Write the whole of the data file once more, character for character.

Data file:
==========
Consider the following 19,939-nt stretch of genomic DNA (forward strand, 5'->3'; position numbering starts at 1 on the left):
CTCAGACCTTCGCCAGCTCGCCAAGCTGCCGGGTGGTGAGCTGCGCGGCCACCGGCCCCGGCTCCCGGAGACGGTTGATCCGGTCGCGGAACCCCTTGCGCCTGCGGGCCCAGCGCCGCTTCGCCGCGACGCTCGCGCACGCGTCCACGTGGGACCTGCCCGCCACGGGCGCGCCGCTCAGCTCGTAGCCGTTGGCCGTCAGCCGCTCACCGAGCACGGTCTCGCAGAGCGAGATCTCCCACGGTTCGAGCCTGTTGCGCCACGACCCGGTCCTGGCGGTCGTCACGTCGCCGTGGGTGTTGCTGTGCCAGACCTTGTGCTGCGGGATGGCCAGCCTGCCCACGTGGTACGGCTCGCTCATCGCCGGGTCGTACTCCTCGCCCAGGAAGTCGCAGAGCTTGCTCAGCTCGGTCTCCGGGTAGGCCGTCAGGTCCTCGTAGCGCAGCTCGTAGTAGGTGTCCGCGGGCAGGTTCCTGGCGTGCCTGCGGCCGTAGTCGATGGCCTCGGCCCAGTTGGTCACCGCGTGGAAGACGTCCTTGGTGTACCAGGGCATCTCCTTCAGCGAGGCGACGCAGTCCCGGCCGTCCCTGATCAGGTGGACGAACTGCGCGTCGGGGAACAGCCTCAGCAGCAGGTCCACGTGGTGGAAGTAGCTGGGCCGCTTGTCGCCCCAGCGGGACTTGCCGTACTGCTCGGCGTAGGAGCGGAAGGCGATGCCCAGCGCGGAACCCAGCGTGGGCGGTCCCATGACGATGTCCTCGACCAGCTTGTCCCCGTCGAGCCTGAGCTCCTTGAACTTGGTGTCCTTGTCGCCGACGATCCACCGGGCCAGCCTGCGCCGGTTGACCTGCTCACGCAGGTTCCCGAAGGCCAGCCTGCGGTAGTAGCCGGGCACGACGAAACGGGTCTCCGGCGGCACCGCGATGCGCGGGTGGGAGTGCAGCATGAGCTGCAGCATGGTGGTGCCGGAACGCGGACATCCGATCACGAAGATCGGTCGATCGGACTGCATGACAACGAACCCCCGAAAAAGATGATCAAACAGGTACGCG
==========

Consider the following 19,939-nt stretch of genomic DNA (forward strand, 5'->3'; position numbering starts at 1 on the left):
CTCAGACCTTCGCCAGCTCGCCAAGCTGCCGGGTGGTGAGCTGCGCGGCCACCGGCCCCGGCTCCCGGAGACGGTTGATCCGGTCGCGGAACCCCTTGCGCCTGCGGGCCCAGCGCCGCTTCGCCGCGACGCTCGCGCACGCGTCCACGTGGGACCTGCCCGCCACGGGCGCGCCGCTCAGCTCGTAGCCGTTGGCCGTCAGCCGCTCACCGAGCACGGTCTCGCAGAGCGAGATCTCCCACGGTTCGAGCCTGTTGCGCCACGACCCGGTCCTGGCGGTCGTCACGTCGCCGTGGGTGTTGCTGTGCCAGACCTTGTGCTGCGGGATGGCCAGCCTGCCCACGTGGTACGGCTCGCTCATCGCCGGGTCGTACTCCTCGCCCAGGAAGTCGCAGAGCTTGCTCAGCTCGGTCTCCGGGTAGGCCGTCAGGTCCTCGTAGCGCAGCTCGTAGTAGGTGTCCGCGGGCAGGTTCCTGGCGTGCCTGCGGCCGTAGTCGATGGCCTCGGCCCAGTTGGTCACCGCGTGGAAGACGTCCTTGGTGTACCAGGGCATCTCCTTCAGCGAGGCGACGCAGTCCCGGCCGTCCCTGATCAGGTGGACGAACTGCGCGTCGGGGAACAGCCTCAGCAGCAGGTCCACGTGGTGGAAGTAGCTGGGCCGCTTGTCGCCCCAGCGGGACTTGCCGTACTGCTCGGCGTAGGAGCGGAAGGCGATGCCCAGCGCGGAACCCAGCGTGGGCGGTCCCATGACGATGTCCTCGACCAGCTTGTCCCCGTCGAGCCTGAGCTCCTTGAACTTGGTGTCCTTGTCGCCGACGATCCACCGGGCCAGCCTGCGCCGGTTGACCTGCTCACGCAGGTTCCCGAAGGCCAGCCTGCGGTAGTAGCCGGGCACGACGAAACGGGTCTCCGGCGGCACCGCGATGCGCGGGTGGGAGTGCAGCATGAGCTGCAGCATGGTGGTGCCGGAACGCGGACATCCGATCACGAAGATCGGTCGATCGGACTGCATGACAACGAACCCCCGAAAAAGATGATCAAACAGGTACGCG